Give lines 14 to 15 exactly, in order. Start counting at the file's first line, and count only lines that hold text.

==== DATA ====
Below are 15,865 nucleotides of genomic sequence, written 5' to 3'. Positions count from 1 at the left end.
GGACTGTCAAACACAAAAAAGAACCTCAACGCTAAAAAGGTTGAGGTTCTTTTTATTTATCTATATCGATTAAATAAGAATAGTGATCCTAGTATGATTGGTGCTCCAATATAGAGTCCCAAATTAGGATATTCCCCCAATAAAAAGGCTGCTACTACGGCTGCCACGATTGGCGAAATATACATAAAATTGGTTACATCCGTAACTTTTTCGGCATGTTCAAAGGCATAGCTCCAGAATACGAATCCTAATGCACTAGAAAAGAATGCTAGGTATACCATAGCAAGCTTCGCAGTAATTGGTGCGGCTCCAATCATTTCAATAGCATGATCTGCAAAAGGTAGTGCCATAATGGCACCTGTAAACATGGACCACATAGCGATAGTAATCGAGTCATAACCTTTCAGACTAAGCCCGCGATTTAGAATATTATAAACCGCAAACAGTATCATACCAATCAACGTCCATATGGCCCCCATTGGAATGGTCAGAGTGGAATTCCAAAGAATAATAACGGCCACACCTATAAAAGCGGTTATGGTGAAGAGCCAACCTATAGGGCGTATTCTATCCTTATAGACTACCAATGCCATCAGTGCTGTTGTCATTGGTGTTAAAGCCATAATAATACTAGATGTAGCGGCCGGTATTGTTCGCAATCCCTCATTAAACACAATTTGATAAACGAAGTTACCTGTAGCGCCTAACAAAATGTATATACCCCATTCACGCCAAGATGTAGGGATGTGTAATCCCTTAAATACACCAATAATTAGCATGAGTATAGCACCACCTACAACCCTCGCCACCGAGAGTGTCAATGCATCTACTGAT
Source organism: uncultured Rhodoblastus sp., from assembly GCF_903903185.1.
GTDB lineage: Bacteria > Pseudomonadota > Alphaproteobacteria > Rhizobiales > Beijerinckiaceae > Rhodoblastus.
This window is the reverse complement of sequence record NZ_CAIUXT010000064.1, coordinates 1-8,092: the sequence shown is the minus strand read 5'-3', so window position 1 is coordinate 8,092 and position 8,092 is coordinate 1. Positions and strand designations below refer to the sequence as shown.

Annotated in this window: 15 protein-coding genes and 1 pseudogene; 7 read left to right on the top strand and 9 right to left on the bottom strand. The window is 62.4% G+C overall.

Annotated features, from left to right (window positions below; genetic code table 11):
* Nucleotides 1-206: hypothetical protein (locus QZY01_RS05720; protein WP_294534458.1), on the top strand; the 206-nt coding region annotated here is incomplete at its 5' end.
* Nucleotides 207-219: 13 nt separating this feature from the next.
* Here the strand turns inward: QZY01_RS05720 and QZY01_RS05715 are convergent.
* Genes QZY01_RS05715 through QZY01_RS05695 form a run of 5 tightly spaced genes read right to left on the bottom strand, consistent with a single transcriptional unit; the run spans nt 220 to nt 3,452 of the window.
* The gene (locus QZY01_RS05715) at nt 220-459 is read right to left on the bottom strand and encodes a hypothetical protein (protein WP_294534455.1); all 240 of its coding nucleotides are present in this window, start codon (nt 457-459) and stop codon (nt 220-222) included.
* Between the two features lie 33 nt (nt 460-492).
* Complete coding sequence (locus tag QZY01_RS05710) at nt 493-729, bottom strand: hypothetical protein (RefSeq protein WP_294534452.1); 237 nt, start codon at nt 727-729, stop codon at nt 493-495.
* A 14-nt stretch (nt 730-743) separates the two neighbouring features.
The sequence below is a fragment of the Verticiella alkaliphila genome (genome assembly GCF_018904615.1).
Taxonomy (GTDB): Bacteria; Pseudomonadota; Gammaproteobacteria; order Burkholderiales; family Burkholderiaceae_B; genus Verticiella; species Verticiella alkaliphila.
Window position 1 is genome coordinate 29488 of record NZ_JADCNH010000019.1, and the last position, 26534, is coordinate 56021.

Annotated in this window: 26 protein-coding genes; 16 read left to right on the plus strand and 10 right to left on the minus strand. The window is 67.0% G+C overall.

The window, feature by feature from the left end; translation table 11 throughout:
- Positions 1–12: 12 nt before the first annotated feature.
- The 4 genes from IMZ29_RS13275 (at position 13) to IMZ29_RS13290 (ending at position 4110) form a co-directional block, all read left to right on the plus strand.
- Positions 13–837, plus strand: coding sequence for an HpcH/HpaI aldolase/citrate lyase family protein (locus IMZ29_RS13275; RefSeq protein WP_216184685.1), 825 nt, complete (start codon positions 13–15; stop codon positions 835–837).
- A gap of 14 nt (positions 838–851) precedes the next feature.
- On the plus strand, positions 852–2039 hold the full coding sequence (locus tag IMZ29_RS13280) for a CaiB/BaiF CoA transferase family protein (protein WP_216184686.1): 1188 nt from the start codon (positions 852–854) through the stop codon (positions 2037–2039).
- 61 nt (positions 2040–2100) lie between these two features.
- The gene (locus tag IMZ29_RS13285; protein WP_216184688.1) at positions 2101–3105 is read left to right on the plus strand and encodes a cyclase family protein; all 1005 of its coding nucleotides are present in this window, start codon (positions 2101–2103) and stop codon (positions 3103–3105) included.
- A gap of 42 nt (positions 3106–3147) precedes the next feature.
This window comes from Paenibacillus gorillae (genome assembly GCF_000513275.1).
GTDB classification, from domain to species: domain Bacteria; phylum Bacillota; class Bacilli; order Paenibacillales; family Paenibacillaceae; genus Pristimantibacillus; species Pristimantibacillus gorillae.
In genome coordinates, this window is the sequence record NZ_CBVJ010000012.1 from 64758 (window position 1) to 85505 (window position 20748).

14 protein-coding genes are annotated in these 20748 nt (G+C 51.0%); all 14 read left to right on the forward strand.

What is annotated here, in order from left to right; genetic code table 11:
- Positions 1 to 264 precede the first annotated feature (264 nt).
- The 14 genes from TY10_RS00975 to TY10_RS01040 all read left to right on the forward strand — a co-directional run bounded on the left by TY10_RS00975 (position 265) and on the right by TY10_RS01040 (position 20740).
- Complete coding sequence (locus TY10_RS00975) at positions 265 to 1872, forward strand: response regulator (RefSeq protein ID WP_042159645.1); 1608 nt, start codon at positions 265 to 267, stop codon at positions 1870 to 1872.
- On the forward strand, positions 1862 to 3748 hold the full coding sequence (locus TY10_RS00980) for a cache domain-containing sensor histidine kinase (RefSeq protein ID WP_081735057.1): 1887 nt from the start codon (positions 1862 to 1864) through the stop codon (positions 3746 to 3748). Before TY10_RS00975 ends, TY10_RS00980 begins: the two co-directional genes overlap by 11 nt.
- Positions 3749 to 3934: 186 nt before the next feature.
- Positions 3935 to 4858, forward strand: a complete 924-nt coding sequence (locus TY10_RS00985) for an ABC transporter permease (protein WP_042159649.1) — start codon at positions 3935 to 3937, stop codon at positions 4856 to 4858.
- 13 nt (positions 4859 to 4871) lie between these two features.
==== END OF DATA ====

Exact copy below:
* Complete coding sequence (locus tag QZY01_RS05710) at nt 493-729, bottom strand: hypothetical protein (RefSeq protein WP_294534452.1); 237 nt, start codon at nt 727-729, stop codon at nt 493-495.
* A 14-nt stretch (nt 730-743) separates the two neighbouring features.